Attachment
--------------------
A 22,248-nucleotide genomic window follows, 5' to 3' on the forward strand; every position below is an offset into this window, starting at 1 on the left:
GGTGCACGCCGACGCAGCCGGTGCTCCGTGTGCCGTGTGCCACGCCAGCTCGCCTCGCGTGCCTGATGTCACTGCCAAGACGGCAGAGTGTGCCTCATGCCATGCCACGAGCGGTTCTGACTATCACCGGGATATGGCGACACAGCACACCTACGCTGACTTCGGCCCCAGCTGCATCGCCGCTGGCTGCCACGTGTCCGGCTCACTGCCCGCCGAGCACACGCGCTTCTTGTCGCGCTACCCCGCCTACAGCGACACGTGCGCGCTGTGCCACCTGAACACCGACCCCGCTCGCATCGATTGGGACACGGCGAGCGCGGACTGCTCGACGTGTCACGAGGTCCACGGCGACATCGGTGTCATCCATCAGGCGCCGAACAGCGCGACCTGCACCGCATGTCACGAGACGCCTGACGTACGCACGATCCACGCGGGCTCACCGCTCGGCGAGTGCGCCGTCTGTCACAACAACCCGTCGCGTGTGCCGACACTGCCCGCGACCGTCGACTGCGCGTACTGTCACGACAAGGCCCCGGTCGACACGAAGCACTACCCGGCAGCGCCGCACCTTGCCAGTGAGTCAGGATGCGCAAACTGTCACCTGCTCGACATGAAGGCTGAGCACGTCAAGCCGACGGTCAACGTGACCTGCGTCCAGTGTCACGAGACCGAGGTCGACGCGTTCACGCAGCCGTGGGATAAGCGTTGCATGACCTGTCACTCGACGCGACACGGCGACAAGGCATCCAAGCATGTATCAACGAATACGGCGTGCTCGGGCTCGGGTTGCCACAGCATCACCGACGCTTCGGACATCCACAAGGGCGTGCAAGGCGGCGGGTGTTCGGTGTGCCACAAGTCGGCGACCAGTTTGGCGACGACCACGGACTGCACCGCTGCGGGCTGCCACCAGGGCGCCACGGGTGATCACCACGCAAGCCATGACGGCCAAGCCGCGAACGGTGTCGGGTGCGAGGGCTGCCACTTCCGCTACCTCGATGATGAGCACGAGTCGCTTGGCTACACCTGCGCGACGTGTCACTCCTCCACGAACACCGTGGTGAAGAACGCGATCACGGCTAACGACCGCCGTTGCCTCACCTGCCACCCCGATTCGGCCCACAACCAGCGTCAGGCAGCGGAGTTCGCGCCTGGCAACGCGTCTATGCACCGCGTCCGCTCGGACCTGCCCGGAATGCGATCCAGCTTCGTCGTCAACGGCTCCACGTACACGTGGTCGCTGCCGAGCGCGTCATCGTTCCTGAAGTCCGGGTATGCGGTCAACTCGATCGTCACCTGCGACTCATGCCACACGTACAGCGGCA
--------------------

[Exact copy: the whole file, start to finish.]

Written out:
A 22,248-nucleotide genomic window follows, 5' to 3' on the forward strand; every position below is an offset into this window, starting at 1 on the left:
GGTGCACGCCGACGCAGCCGGTGCTCCGTGTGCCGTGTGCCACGCCAGCTCGCCTCGCGTGCCTGATGTCACTGCCAAGACGGCAGAGTGTGCCTCATGCCATGCCACGAGCGGTTCTGACTATCACCGGGATATGGCGACACAGCACACCTACGCTGACTTCGGCCCCAGCTGCATCGCCGCTGGCTGCCACGTGTCCGGCTCACTGCCCGCCGAGCACACGCGCTTCTTGTCGCGCTACCCCGCCTACAGCGACACGTGCGCGCTGTGCCACCTGAACACCGACCCCGCTCGCATCGATTGGGACACGGCGAGCGCGGACTGCTCGACGTGTCACGAGGTCCACGGCGACATCGGTGTCATCCATCAGGCGCCGAACAGCGCGACCTGCACCGCATGTCACGAGACGCCTGACGTACGCACGATCCACGCGGGCTCACCGCTCGGCGAGTGCGCCGTCTGTCACAACAACCCGTCGCGTGTGCCGACACTGCCCGCGACCGTCGACTGCGCGTACTGTCACGACAAGGCCCCGGTCGACACGAAGCACTACCCGGCAGCGCCGCACCTTGCCAGTGAGTCAGGATGCGCAAACTGTCACCTGCTCGACATGAAGGCTGAGCACGTCAAGCCGACGGTCAACGTGACCTGCGTCCAGTGTCACGAGACCGAGGTCGACGCGTTCACGCAGCCGTGGGATAAGCGTTGCATGACCTGTCACTCGACGCGACACGGCGACAAGGCATCCAAGCATGTATCAACGAATACGGCGTGCTCGGGCTCGGGTTGCCACAGCATCACCGACGCTTCGGACATCCACAAGGGCGTGCAAGGCGGCGGGTGTTCGGTGTGCCACAAGTCGGCGACCAGTTTGGCGACGACCACGGACTGCACCGCTGCGGGCTGCCACCAGGGCGCCACGGGTGATCACCACGCAAGCCATGACGGCCAAGCCGCGAACGGTGTCGGGTGCGAGGGCTGCCACTTCCGCTACCTCGATGATGAGCACGAGTCGCTTGGCTACACCTGCGCGACGTGTCACTCCTCCACGAACACCGTGGTGAAGAACGCGATCACGGCTAACGACCGCCGTTGCCTCACCTGCCACCCCGATTCGGCCCACAACCAGCGTCAGGCAGCGGAGTTCGCGCCTGGCAACGCGTCTATGCACCGCGTCCGCTCGGACCTGCCCGGAATGCGATCCAGCTTCGTCGTCAACGGCTCCACGTACACGTGGTCGCTGCCGAGCGCGTCATCGTTCCTGAAGTCCGGGTATGCGGTCAACTCGATCGTCACCTGCGACTCATGCCACACGTACAGCGGCA